But the difficulties in moving refrigerated food with a drop solution are obvious. Someone has to make sure the trailer’s reefer unit is fueled and running properly, the temperature of the trailer has to be monitored and the freight cannot sit indefinitely. For frozen freight, a reefer trailer may need to be precooled for 48 hours. And the reefer trailer itself is far more expensive than a dry van trailer, making inefficient dwell times more costly.

“Reefer adds an extra level of complexity, risk and money,” Frees said. “It’s a lot harder, but we’ve been very proud to pull it off. We set up a high-volume drop-trailer produce run and the customer was shocked. They didn’t think it was possible to pull off a solution like that — they thought it was too complicated. You have to know your carrier’s driver schedule, how to load the trailer, how to make sure they’re fueled up and keep them running. It has to run like clockwork.”

Uber Freight’s Powerloop cuts dwell times by 30%

(Photo: Uber Freight)

Uber Freight takes a third approach to power-only and drop-trailer solutions. Although Uber Freight built a desktop fleet management portal for dispatchers last year, the digital freight brokerage launched with a mobile app and has historically seen the strongest adoption among owner-operators. Owner-operators typically do not have more than one trailer, so when Uber Freight introduced Powerloop in Texas in the fall of 2018, it knew that it had to figure out a way to source trailers. It did that by leasing the trailers and building what’s known in the transportation industry as a gray pool, or a fleet of unmarked trailers that can be hauled back and forth through a shipper’s network by various owner-operators and small carriers.

“We see Powerloop as a key building block for our offering overall, for both the shippers and the carriers,” said Carl-Christoph Reckers, a general manager at Uber Freight who oversees Powerloop and Uber Freight’s reefer and flatbed operation. “We see Powerloop as a way to unlock drop opportunities for small carriers and make Uber Freight a more attractive partner and a more desirable network to part of. It’s about productivity and flexibility with regard to appointments and shipper needs.”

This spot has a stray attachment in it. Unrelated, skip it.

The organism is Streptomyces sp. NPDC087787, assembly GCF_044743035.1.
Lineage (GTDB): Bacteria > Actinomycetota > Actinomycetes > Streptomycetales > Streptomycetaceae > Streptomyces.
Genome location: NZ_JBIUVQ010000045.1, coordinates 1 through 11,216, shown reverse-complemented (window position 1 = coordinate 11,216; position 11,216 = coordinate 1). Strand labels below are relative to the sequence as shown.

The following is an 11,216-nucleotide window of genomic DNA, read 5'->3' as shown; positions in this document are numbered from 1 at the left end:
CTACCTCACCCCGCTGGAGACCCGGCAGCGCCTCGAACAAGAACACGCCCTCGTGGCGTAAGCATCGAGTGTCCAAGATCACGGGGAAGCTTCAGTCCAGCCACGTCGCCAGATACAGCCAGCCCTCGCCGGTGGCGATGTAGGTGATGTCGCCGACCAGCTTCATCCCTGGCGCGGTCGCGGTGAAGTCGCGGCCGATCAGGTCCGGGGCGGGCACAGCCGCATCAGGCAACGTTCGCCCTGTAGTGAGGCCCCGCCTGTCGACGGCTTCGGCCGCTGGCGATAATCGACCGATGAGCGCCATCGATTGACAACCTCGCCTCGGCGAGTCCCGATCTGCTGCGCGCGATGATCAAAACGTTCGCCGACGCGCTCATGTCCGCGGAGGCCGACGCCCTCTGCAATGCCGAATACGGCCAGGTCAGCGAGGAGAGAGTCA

The productivity gains generated by Powerloop are noteworthy. An internal Uber Freight study found that Powerloop reduced dwell times by 30%.

Uber Freight doesn’t disclose how large Powerloop is, but the brokerage as a whole is on an $844 million annual revenue run rate, based on Uber’s second-quarter results. Growth is expected to accelerate following Greenbrier’s $500 million investment in Uber Freight in October. Powerloop is concentrated in Texas and California, in particular the lanes connecting the “Texas triangle” of Houston, Dallas and San Antonio, and counts AB InBev and LG among its enterprise customers.

“I think one of the things that separates us from a lot of other brokers is that we do have Powerloop,” said Glen Stewart, head of Powerloop operations. “We use data and old-school relationships to understand customers’ shipping patterns and how they’re running their business overall, then we go in and have those conversations, work through the kinks and show them how we could save them money. It’s about understanding how drop trailers can free up dock spaces for them, free up a lot of staffing for them and understanding what all of the customer needs are.”

The unpredictable volatility in consumer demand, employee sicknesses and constrained trucking capacity caused by COVID-19 have all highlighted the advantages of working with drop trailers.

“Drop solutions enable additional flexibility,” Reckers said, “and that’s why the time is now. What we’ve seen across the Uber Freight network is that facilities get backed up when demand spikes one month and then contracts the next. And drop offers more time in the day, so to speak, for facilities to load trailers on time. Appointment flexibility is actually a big deal.”

Even with a deep logistics background — years at J.B. Hunt and HUB Group prior to Uber Freight — Stewart said that managing the physical assets of a drop-trailer pool was “not easy; it’s a hard thing to do.” 

Integrating telematics data from the trailers with the visibility solution built into the Uber Freight driver app made it easier.

“The greatest thing about Uber Freight and Powerloop working together is the ability to tap into the technology,” Stewart said. “We have telematics on the trailers and are able to give the shippers up-to-date information where their shipments are at all times.”

How does Uber Freight know that a Powerloop project is working successfully? 

“Customer satisfaction is the number one thing,” Stewart said. “And making sure that our carriers are always on the road and making it back home in time for supper.”

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John Paul Hampstead, Director, Passport Research

John Paul conducts research on multimodal freight markets and holds a Ph.D. in English literature from the University of Michigan. Prior to building a research team at FreightWaves, JP spent two years on the editorial side covering trucking markets, freight brokerage, and M&A.